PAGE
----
Once again, for your review and use, is another very nice database within FamilySearch that contains very readable documents of our ancestors. In this case it is not just geared for Illinois researchers but contains data for World War I draft registrants from across the country. Front and backside of the registrant draft registration are shown.
The database in FamilySearch is titled “United States World War I Draft Registration Cards, 1917-1918”. There are about 3.2 million records in the collection. The images are that of the cards filled out by your ancestors. Front side and backside. The cards were printed. Your ancestor wrote their responses in cursive writing (The World War II Draft Registration Cards database in Ancestry are printed by the registrant making them even more readable).
Here is a link to this World War I Draft Registration database in FamilySearch:
Here is the description of the database contained within FamilySearch:
“Name index and images of draft registration cards for World War I. Three registrations occurred between 1917 and 1918. The 1st was held 5 Jun 1917 for men ages 21-31. The 2nd was held 5 Jun 1918 for men who turned 21 since the 1st registration. The 3rd started 12 Sep 1918 for men ages 18-45. The collection includes cards for 24 million men. The cards are arranged by state, by city or county, by local draft board, then alphabetical by surname. The draft registration cards are part of Record Group 163, Records of the Selective Service System (WWI), 1917-1939, and is National Archives Microfilm publication M1509.”
I recommend starting with just a surname and maybe a first name when beginning to search the database. Use the template of search parameters as needed to pare down your result list.
Remember, too much entry data may be no good because if any one item you enter is not actually in the record, you will not get that record in your results. Start with large results and then add other search criteria little by little. At some time just look through the results list.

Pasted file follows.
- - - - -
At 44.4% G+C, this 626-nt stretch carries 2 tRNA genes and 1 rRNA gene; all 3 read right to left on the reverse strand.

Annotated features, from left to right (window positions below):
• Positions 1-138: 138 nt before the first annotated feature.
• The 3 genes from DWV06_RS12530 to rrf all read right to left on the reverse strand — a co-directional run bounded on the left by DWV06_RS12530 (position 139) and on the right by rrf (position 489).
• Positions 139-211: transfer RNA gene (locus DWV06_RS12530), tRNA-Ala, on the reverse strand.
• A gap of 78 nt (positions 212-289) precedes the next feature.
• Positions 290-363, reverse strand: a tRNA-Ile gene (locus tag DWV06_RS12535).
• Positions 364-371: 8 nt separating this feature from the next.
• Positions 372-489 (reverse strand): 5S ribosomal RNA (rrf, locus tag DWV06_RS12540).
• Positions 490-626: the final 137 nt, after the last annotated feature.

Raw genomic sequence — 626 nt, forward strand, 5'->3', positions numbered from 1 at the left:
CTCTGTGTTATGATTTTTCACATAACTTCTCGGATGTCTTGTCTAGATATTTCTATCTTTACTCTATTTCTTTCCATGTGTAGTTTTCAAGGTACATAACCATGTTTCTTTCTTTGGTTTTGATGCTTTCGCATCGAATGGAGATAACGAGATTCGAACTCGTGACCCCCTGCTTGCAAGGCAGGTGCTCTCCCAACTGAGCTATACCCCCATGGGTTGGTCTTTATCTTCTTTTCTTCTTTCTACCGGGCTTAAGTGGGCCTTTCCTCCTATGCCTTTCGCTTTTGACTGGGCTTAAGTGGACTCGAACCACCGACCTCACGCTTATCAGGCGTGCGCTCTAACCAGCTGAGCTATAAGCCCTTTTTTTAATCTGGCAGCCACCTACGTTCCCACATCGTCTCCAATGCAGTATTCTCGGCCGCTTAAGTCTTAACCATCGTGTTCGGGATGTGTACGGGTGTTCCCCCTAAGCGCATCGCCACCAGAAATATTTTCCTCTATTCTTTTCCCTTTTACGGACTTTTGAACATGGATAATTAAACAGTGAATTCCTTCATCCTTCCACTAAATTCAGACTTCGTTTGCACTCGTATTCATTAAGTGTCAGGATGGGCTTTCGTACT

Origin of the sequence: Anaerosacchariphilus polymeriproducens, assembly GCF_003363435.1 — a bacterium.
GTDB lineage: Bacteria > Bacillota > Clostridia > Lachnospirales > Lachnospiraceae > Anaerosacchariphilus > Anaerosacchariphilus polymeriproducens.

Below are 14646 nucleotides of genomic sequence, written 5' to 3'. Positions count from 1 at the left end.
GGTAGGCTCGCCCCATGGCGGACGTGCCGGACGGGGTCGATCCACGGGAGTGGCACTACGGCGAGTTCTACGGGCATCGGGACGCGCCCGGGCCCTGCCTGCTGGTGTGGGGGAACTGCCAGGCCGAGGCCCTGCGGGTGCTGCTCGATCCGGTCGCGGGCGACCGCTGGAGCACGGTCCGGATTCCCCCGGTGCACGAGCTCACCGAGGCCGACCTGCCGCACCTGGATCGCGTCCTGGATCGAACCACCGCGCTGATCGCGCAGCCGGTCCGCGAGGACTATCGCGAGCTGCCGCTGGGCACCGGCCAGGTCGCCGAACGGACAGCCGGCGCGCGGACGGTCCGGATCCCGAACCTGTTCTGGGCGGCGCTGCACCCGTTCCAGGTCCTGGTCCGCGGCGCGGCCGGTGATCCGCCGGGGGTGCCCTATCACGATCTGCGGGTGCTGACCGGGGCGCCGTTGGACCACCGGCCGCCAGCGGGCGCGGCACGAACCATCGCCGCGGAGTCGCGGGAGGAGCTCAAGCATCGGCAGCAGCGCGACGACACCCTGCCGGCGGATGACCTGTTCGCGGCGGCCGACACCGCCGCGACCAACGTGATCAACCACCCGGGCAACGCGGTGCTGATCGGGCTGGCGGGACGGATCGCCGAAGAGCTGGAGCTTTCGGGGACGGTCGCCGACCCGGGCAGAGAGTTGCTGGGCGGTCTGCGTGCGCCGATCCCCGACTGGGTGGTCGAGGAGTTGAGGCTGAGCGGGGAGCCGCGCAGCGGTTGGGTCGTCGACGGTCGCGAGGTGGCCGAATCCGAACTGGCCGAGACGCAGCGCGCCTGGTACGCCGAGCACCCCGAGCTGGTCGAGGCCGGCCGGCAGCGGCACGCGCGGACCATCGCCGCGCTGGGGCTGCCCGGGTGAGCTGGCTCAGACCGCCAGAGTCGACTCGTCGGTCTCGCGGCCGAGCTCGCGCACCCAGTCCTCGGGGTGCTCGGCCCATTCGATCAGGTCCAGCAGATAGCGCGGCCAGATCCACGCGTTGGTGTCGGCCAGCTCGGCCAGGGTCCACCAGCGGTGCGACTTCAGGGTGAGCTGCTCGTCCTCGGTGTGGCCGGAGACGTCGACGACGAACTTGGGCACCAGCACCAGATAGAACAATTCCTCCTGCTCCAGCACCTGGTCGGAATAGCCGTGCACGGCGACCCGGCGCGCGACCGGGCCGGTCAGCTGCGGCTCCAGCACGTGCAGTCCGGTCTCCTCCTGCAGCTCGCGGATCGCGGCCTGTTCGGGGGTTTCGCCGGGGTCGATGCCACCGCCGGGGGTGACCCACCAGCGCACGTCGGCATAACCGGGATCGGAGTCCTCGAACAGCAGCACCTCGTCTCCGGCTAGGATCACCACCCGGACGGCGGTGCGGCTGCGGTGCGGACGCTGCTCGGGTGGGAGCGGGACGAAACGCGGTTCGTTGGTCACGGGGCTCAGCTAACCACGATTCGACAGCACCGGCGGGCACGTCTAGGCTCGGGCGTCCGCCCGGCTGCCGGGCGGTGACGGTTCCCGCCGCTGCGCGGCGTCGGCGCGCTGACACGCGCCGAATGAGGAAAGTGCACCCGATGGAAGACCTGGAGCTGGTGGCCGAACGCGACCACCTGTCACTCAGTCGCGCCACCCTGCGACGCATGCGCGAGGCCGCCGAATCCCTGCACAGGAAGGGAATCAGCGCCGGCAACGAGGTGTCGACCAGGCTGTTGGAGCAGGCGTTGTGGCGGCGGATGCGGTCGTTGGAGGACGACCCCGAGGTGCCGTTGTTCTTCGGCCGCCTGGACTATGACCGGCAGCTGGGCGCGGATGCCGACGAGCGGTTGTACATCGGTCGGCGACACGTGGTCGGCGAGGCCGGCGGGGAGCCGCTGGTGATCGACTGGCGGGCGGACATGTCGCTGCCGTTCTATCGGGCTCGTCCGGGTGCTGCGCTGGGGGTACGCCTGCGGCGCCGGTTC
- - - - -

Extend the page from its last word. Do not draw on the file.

Here is what you can expect the registrant was to supply on the front side of the card:
- Home Address
- Date of Birth
- Native born, naturalized , alien, other
- Where were you born
- If not a citizen, from what country
- Present occupation
- By whom employed
- Who is dependent on you
- Are you married
- What military service have you had
- Do you claim any exemptions
- Registrant signature
Here is what the registrant was to supply on the back side of the card:
- Tall, medium or short in stature (Not exact height was asked)
- Slender, medium or stout build (Not exact weight was asked)
- Color of eyes
- Color of hair
- Are you bald
- Specify if you have lost a body part or how you are disabled
Please note I see that the card content and questions could be different based on which of the 3 draft registrations was in place. You get the drift that there could be variances in the contents. My lists above come from one of the KIERNA cards shown.
Date of registration on the back was provided by the registering agency along with who did it.
There is great information contained in these cards. I guess they were politically correct back then to use the term for body build as “stout”!
I have always been interested especially to see documents with my ancestors signature. These cards do not disappoint.
It sure is nice to also be able to see what occupation they had and for whom they worked.
It is also nice that both front and backside are contained in the downloaded image simultaneously. Sometimes that does not happen in other databases and you are required to download the front side as one download and the backside as another download. You can easily forget to do this (Trust me I did that for the World War II Draft Cards in Ancestry. Double check so you don’t have to go back for another download image.).
Enjoy this database and the readability you should encounter. Having a physical description of an ancestor is always a bonus. Having a signature is also very touching since so many documents we discover related to an ancestor do not have a signature.
Hope you find lots and lots of ancestors!
Schaumburg Township District Library